Replacing Ladders | Ladder Safety | Ladder misuse | Working at height

What are the alternatives to ladders?

There are many situations where alternative access solutions will have to be considered and used, here we look at the options.

What are the alternatives to ladders?
Laura Hemsley

By Laura Hemsley
On Sep 10, 2021

Read time
4 minutes

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What are the alternatives to steps and ladders? 

Many of our customers come  to us  for advice on finding alternatives to ladders. Some of the top motivators for organisations to look at alternative work at height solutions are: 

  • Reducing risk and increasing safety
  • Demonstrating "corporate conscience"
  • Reducing the impact of employee health and wellbeing issues and improving absence 
  • Improving productivity
  • Compliance with current HSE legislation and guidance

 

Reducing risks when working at Height

Falling when working at height is one of the biggest causes of death and injury at work. A total of 142 workers sustained fatal injuries at work in Great Britain, an increase of 29 from the previous year. 

In 2020/21, 35 fatal injuries were due to falls from a height accounting for 25% of all worker deaths over the year. 

Employers and those in control of any work at height activity must make sure the work is properly planned, supervised and carried out safely to avoid accidents happening. This includes using the right type of equipment for working at height and ensuring that any people engaged in the work are ‘competent’. 

Working at height refers to any work above ground level. Surprisingly, most injuries are caused by falling less than 2 metres Many of these accidents could have been prevented and can be put down to the incorrect use of the equipment or using inappropriate equipment.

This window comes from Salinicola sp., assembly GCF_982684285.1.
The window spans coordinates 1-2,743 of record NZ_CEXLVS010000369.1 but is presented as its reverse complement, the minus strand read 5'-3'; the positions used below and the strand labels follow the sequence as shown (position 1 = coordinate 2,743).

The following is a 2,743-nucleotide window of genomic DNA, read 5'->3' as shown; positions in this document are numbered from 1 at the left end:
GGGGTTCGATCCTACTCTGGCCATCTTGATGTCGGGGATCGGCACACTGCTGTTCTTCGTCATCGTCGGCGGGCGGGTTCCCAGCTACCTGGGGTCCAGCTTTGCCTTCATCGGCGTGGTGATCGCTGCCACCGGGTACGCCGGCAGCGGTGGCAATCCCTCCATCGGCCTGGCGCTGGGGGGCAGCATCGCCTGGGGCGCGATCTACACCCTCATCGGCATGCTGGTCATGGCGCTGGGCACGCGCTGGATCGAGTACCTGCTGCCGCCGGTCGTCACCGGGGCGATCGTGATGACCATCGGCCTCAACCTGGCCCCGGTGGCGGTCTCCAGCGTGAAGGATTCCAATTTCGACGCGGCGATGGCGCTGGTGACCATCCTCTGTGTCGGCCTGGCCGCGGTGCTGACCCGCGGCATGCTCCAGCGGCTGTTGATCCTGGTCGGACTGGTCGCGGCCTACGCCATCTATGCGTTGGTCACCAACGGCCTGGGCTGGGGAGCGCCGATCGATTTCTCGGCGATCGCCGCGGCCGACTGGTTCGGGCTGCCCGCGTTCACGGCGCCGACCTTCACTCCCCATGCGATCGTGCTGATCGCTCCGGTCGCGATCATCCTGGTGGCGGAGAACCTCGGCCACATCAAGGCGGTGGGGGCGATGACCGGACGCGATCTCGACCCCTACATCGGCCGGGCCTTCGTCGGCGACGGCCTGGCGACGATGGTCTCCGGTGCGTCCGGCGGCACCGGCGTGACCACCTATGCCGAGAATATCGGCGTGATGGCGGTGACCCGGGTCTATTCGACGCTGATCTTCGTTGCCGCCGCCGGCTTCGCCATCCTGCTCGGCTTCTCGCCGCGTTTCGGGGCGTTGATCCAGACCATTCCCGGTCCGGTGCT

Falling from a ladder is one of the common causes of injury when working at height. Just like any other piece of equipment, the use of ladders is perfectly safe as long as it is the correct solution for the job, the user complies with regulations and is properly trained. 

Common causes of injuries occurring when working at height using ladders include:

  • Falling from an unstable ladder
  • A leaning ladder slipping or falling backwards
  • Overstretching or leaning too far from the ladder
  • Lack of a secure handhold when carrying tools
  • Faulty equipment such as worn anti-slip feet
  • Careless use – slipping or losing footing

Ladders can be ideal for short duration tasks but generally speaking, however, the HSE recommend you consider using alternative equipment if the duration of the task is estimated to be more than 30 minutes. You may also need to consider an alternative to ladders if the work area has an unstable surface or loads being carried up the ladder are heavier than 10KG. 

Another consideration is whether the task requires the employee to move frequently (e.g., operate other tools or equipment) or hold awkward body positioning on the ladder?

Does the task require the employee to move their lower body outside of the ladder rails at any point?